An oft-cited maxim about the myriad of Bagan temples goes: “the fame that is Shwezigon, the beauty that is Ananda, the height that is Thatbyinnyu, and the mass that is Dhammayangyi”. Shwezigon (situated in Nyaung Oo, close to Bagan) is, hence, the most renowned of all in Bagan.
Assembled by King Anawrahta, the originator of the first Myanmar Empire, who left it in an unfinished state and it was finished by Kyanzittha (1084 – 1113ad), Shwezigon pagoda is a robust round and hollow structure resting on three square terraces. It has a bold waist-band round the bell formed arch. The Shwezigon was held in unique veneration by successive kings because of the way that it contained sacred relics – the holy tooth, neckline bone and frontlet relics- of the Buddha. In addition, it as well turned into the model for later Myanmar stupas. Shwezigon is known as the site where the 37 prebuddhist nats were first formally endorsed by the Bamar monarchy.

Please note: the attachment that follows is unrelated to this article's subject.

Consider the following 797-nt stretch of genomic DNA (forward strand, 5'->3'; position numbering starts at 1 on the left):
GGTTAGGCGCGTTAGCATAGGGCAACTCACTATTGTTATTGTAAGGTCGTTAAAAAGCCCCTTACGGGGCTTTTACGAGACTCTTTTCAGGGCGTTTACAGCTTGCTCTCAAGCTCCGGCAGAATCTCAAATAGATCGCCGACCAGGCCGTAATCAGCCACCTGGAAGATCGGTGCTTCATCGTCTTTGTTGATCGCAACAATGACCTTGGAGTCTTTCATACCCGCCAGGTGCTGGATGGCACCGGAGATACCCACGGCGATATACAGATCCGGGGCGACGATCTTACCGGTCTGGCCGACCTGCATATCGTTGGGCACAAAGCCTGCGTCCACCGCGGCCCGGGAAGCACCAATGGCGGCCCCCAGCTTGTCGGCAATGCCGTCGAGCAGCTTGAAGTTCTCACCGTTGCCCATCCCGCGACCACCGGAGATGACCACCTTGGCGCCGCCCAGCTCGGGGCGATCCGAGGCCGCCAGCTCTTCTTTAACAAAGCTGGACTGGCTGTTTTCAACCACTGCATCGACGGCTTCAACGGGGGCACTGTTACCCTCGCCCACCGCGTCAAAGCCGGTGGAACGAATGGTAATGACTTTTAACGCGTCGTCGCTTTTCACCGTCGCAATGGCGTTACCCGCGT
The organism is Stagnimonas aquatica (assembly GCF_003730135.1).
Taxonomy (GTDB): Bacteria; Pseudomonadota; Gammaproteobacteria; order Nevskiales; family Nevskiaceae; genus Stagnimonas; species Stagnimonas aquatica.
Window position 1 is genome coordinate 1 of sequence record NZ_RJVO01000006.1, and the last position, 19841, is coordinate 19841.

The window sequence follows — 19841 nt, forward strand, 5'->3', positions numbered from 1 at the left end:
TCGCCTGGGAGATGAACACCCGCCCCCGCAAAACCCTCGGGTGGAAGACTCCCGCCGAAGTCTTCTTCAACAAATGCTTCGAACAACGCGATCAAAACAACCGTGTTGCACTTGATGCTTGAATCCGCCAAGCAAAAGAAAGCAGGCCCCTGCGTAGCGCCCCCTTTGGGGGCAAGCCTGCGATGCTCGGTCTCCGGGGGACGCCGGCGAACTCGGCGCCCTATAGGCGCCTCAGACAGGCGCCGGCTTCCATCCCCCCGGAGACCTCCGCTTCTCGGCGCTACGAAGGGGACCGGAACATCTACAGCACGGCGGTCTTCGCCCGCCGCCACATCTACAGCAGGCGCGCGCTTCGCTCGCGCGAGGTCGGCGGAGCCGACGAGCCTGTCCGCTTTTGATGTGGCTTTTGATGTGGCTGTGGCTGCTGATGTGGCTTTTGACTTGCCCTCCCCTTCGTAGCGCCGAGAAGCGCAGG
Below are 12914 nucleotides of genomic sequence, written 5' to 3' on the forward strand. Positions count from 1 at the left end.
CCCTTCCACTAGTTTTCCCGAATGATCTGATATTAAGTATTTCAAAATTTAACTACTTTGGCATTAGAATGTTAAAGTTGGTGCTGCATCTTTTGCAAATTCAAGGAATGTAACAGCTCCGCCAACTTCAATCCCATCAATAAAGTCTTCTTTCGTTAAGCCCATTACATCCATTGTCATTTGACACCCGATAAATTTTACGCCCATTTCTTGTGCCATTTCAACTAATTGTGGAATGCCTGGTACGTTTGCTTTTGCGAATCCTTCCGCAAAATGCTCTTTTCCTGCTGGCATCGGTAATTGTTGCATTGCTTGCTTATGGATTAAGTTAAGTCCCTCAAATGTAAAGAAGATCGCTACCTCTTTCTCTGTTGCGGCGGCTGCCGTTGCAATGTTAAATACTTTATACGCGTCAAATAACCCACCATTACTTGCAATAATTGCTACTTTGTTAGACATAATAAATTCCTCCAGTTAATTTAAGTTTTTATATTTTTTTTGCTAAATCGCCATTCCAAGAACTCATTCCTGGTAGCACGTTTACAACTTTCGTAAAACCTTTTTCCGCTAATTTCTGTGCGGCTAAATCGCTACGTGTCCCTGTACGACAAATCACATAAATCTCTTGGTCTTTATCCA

Enameled plaques in boards around the base of the stupa outline scenes from the past lives of the Buddha. At the cardinal focuses, confronting the terrace stairways, are four shrines, each of which houses a 4m-high bronze standing Buddha cast in 1102, these figures are Bagan biggest surviving bronze Buddhas.